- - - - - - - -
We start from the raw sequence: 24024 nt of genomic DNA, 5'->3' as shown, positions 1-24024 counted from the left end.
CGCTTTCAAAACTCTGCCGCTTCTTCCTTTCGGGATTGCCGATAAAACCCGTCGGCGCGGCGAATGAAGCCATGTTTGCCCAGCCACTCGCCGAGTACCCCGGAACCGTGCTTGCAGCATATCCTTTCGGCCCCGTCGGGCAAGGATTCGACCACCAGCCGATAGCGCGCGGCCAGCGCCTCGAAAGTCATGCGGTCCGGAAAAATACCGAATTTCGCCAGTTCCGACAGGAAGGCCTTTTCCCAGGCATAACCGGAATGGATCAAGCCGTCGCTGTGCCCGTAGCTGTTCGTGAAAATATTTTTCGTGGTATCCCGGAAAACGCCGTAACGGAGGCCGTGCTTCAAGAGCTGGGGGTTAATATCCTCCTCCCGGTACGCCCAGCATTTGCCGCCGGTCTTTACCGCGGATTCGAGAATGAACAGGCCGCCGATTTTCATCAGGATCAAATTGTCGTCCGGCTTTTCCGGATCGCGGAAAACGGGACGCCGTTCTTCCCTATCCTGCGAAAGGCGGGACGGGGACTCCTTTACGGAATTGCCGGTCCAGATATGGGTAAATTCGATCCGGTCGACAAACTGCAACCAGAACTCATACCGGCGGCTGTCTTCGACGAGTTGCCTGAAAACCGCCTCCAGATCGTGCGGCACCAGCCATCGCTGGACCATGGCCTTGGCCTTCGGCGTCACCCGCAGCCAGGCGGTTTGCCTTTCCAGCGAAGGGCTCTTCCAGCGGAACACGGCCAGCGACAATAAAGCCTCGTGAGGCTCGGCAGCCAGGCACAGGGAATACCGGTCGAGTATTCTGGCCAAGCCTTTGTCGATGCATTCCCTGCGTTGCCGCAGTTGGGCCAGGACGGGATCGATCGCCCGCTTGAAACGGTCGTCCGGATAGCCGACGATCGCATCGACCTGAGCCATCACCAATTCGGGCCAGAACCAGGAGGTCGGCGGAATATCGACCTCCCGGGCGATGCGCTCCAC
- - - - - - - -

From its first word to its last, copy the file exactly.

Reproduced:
We start from the raw sequence: 24024 nt of genomic DNA, 5'->3' as shown, positions 1-24024 counted from the left end.
CGCTTTCAAAACTCTGCCGCTTCTTCCTTTCGGGATTGCCGATAAAACCCGTCGGCGCGGCGAATGAAGCCATGTTTGCCCAGCCACTCGCCGAGTACCCCGGAACCGTGCTTGCAGCATATCCTTTCGGCCCCGTCGGGCAAGGATTCGACCACCAGCCGATAGCGCGCGGCCAGCGCCTCGAAAGTCATGCGGTCCGGAAAAATACCGAATTTCGCCAGTTCCGACAGGAAGGCCTTTTCCCAGGCATAACCGGAATGGATCAAGCCGTCGCTGTGCCCGTAGCTGTTCGTGAAAATATTTTTCGTGGTATCCCGGAAAACGCCGTAACGGAGGCCGTGCTTCAAGAGCTGGGGGTTAATATCCTCCTCCCGGTACGCCCAGCATTTGCCGCCGGTCTTTACCGCGGATTCGAGAATGAACAGGCCGCCGATTTTCATCAGGATCAAATTGTCGTCCGGCTTTTCCGGATCGCGGAAAACGGGACGCCGTTCTTCCCTATCCTGCGAAAGGCGGGACGGGGACTCCTTTACGGAATTGCCGGTCCAGATATGGGTAAATTCGATCCGGTCGACAAACTGCAACCAGAACTCATACCGGCGGCTGTCTTCGACGAGTTGCCTGAAAACCGCCTCCAGATCGTGCGGCACCAGCCATCGCTGGACCATGGCCTTGGCCTTCGGCGTCACCCGCAGCCAGGCGGTTTGCCTTTCCAGCGAAGGGCTCTTCCAGCGGAACACGGCCAGCGACAATAAAGCCTCGTGAGGCTCGGCAGCCAGGCACAGGGAATACCGGTCGAGTATTCTGGCCAAGCCTTTGTCGATGCATTCCCTGCGTTGCCGCAGTTGGGCCAGGACGGGATCGATCGCCCGCTTGAAACGGTCGTCCGGATAGCCGACGATCGCATCGACCTGAGCCATCACCAATTCGGGCCAGAACCAGGAGGTCGGCGGAATATCGACCTCCCGGGCGATGCGCTCCAC